14:49 Sun 26 Dec 2010
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There’s a lot to chew on in the WikiLeaks/Assange rape allegations issue, but here are the points uppermost in my mind:

  • While it’s certainly possible that the credibility of the WikiLeaks organization might suffer if Assange is in fact guilty of rape, the question of his guilt in that matter is entirely irrelevant to the morality of what WikiLeaks has done already and to its mission.
  • It’s impossible to tell at media distance whether or not Assange is guilty.
  • I strongly doubt the rape allegations are the result of a “CIA plot” (or equivalent). (Which is not to say that the allegations haven’t been put to use by similar actors, but that’s not the same thing.)
  • It’s wrong to vilify (or out) the accusers.
  • Regardless of the validity of the initial accusations, it seems clear that the legal machinery involved in pursuing Assange is operating quite differently than how it would if not for political considerations—clearly not every person accused of rape in Sweden is treated as he has been.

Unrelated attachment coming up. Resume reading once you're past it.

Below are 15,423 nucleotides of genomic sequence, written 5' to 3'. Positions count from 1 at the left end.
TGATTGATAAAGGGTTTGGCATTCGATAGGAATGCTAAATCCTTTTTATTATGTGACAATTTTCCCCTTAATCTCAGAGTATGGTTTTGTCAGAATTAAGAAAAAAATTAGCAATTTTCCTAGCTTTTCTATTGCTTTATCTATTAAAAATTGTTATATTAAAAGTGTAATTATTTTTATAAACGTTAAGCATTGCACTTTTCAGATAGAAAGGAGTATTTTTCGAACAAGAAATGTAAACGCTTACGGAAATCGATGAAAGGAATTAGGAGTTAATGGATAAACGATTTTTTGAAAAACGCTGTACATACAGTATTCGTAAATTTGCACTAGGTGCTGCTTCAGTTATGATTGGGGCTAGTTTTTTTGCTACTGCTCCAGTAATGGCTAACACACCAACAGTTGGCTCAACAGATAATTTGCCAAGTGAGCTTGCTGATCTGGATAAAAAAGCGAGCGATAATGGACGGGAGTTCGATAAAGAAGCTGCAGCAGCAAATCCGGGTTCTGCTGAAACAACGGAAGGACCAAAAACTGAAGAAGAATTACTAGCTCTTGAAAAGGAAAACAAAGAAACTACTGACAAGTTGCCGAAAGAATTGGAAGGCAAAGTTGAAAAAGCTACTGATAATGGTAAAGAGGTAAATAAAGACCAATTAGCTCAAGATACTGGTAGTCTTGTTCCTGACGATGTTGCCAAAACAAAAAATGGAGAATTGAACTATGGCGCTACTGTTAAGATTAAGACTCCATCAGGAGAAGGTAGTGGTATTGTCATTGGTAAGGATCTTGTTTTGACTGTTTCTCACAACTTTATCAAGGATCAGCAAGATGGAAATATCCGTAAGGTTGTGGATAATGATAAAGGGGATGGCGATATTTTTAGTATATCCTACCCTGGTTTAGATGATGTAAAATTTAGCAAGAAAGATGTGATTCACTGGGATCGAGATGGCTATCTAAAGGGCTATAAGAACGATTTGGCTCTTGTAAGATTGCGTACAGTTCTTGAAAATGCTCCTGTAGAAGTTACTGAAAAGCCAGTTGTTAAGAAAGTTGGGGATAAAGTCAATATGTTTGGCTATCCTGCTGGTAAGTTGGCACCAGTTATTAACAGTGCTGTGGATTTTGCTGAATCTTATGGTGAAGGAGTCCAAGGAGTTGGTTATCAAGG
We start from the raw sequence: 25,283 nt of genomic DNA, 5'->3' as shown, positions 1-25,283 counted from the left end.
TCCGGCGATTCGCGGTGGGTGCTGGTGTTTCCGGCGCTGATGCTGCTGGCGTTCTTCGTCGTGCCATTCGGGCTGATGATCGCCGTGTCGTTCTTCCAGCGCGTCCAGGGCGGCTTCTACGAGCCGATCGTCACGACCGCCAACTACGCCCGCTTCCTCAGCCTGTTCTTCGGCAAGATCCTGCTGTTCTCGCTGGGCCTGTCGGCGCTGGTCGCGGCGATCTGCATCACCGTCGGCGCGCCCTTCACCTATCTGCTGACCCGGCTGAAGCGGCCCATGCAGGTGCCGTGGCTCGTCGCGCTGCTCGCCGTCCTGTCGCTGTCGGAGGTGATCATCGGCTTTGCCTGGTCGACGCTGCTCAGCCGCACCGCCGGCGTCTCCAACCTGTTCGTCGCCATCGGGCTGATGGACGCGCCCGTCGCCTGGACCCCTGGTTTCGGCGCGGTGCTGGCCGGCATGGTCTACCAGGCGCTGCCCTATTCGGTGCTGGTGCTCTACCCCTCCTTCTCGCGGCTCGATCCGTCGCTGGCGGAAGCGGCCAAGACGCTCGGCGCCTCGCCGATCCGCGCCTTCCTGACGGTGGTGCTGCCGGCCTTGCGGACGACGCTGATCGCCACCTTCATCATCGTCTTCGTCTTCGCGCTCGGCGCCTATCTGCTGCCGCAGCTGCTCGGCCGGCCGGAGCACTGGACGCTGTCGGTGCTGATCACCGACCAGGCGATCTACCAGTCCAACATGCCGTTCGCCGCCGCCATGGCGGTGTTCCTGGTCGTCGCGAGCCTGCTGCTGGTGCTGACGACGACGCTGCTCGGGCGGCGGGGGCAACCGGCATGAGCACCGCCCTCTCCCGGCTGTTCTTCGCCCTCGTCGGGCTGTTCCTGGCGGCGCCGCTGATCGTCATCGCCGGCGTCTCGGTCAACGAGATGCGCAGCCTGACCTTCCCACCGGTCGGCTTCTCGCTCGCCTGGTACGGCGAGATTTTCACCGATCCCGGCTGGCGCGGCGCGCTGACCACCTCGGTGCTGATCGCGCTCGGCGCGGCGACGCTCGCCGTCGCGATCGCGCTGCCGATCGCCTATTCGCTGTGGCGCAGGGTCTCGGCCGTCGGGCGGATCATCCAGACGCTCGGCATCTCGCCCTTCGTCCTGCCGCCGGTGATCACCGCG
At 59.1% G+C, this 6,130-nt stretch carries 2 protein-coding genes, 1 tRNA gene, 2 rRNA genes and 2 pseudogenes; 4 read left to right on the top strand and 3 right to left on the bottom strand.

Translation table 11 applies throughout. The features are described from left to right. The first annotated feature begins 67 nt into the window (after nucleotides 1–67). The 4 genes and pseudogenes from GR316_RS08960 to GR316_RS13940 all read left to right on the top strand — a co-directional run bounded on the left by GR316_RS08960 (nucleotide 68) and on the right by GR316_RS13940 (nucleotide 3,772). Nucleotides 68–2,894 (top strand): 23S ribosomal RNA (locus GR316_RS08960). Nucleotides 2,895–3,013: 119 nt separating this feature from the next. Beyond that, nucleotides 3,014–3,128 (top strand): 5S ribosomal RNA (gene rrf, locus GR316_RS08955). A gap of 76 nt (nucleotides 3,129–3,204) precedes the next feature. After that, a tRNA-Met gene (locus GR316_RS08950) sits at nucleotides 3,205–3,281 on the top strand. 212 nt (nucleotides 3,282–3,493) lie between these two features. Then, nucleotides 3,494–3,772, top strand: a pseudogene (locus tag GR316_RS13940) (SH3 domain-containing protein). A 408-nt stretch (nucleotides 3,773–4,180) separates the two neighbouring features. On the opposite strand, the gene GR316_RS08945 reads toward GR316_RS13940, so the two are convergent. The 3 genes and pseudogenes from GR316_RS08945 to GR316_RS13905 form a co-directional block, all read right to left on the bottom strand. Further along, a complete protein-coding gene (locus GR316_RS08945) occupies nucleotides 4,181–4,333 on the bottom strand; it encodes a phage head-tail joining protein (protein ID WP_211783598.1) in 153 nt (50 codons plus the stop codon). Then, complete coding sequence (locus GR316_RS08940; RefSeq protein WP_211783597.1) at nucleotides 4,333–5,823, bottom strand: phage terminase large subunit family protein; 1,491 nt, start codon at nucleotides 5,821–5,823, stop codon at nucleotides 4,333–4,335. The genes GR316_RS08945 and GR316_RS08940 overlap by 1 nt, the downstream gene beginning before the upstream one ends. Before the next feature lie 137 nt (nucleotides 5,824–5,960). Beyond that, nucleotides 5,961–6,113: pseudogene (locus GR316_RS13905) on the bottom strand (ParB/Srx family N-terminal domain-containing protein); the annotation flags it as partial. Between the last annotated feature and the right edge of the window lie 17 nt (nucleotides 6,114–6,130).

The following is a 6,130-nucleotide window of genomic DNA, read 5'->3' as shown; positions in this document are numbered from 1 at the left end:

• Assange fighting extradition to Sweden is not an indicator of his guilt or innocence in this matter; the same applies to other legal maneuverings his defense team might undertake.
  • Regardless of how this issue plays out, and of how central Assange may have been to the project so far, WikiLeaks clearly needs to decentralize its staffing; having one key figure who reputation is linked to that of the organization seems like too much of a weakness.

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